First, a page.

A. J. P. Taylor

Taylor, Alan John Percivale

Alan John Percivale Taylor, 1906–90, English historian, primarily interested in diplomatic and Central European history. Educated at Oxford, he became a fellow of Magdalen College in 1938. He appeared frequently on British radio and television and was a columnist for the Manchester Guardian and other British newspapers. Taylor was one of the leaders of the Campaign for Nuclear Disarmament in the 1950s and a frequent critic of British foreign policy. His best-known works, contentious interpretations of the origin of modern wars, include an exoneration of Otto von Bismarck in Bismarck, the Man and the Statesman (1955), an indictment of Germany holding it responsible for World War I in The Struggle for Mastery in Europe, 1848–1918 (1954), and his most controversial book, The Origins of the Second World War (1961), a condemnation of French and English isolationism and vacillation.

See his autobiography (1983); biographies by A. Sisman (1994) and K. Burk (2001).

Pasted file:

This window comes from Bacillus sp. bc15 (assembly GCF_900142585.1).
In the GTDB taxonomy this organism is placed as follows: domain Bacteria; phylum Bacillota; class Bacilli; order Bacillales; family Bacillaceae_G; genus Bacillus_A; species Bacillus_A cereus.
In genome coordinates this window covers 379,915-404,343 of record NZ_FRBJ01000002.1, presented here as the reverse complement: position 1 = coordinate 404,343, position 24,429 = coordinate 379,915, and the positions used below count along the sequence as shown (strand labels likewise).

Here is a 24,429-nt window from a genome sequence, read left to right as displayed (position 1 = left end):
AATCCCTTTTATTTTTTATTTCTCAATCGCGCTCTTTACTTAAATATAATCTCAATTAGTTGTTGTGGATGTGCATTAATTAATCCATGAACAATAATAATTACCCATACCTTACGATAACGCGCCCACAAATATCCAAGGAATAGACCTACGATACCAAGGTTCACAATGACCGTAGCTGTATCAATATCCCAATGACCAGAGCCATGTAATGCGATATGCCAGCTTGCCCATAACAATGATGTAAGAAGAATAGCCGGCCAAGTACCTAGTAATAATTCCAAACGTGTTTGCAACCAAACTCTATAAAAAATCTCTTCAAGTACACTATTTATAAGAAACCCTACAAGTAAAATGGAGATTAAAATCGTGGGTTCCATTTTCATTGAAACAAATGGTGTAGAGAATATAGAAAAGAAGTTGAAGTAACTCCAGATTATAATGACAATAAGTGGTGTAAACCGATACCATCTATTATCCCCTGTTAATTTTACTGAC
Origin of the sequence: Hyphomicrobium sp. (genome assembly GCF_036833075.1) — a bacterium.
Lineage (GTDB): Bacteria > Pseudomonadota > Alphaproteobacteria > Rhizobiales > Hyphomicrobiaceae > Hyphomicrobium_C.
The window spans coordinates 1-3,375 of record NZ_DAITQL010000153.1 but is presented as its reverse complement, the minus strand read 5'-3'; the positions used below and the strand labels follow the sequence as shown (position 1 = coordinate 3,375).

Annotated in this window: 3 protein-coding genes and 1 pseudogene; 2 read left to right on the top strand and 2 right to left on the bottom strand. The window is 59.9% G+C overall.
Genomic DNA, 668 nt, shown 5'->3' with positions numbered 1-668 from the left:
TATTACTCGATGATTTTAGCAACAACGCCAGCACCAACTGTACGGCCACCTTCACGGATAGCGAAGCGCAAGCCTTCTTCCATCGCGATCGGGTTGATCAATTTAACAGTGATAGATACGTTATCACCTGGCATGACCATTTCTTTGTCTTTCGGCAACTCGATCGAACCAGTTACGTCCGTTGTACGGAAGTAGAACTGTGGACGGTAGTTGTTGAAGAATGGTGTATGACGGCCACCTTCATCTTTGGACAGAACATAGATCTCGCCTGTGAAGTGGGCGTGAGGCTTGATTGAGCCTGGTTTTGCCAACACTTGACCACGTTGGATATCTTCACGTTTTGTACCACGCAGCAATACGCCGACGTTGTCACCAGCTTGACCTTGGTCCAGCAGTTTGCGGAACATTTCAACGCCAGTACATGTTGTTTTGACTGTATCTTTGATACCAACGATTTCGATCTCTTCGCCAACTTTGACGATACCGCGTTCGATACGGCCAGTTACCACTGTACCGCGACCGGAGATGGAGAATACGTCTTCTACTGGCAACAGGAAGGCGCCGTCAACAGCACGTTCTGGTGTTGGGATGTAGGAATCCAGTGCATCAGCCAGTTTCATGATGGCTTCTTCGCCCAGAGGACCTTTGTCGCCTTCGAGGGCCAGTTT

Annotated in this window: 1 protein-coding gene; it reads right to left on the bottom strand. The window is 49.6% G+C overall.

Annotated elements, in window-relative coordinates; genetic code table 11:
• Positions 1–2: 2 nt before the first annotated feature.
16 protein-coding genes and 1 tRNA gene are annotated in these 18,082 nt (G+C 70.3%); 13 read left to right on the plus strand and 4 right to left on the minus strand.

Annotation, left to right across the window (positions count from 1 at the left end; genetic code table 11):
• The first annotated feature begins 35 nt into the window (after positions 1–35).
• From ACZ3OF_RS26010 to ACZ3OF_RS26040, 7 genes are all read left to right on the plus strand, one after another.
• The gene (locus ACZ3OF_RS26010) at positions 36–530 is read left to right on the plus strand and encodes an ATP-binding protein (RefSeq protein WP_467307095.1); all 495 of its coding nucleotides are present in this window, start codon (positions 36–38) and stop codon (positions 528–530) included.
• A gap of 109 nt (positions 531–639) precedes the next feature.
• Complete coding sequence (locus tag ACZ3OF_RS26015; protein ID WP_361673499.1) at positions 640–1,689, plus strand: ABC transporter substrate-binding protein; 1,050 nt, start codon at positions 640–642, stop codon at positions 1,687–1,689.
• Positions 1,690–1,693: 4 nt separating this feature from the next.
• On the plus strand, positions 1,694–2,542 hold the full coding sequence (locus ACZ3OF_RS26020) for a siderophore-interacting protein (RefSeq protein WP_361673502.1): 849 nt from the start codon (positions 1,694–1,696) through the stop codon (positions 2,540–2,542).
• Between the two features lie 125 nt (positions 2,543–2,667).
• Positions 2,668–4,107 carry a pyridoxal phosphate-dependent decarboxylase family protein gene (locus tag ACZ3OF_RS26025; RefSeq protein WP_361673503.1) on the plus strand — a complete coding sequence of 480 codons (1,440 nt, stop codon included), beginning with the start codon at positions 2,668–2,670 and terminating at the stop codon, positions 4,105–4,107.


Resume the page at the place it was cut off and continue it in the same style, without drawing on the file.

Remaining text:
The Columbia Encyclopedia, 6th ed. Copyright© 2018, The Columbia University Press.

A. J. P. Taylor: Selected full-text books and articles

Historians of Modern Europe By Hans A. Schmitt Louisiana State University Press, 1971
Librarian's tip: "A. J. P. Taylor" by H. Russell Williams begins on p. 78
Bismarck: The Man and the Statesman By A. J. P. Taylor Vintage Books, 1967
The Italian Problem in European Diplomacy, 1847-1849 By A. J. P. Taylor Manchester University Press, 1970
Toynbee and History: Critical Essays and Reviews By M. F. Ashley Montagu Porter Sargent, 1956
Librarian's tip: "Much Learning" by A. J. P. Taylor begins on p. 115
Essays Presented to Sir Lewis Namier By Richard Pares; A. J. P. Taylor MacMillan, 1956
Librarian's tip: "The War Aims of the Allies in the First World War" by A. J. P. Taylor begins on p. 475
Fly and the Fly-Bottle: Encounters With British Intellectuals By Ved Mehta Little, Brown, 1962
A primary source is a work that is being studied, or that provides first-hand or direct evidence on a topic. Common types of primary sources include works of literature, historical documents, original philosophical writings, and religious texts.
Explaining Auschwitz and Hiroshima: History Writing and the Second World War 1945-1990 By R. J.B. Bosworth Routledge, 1994
Librarian's tip: Discussion of A. J. P. Taylor begins on p. 32
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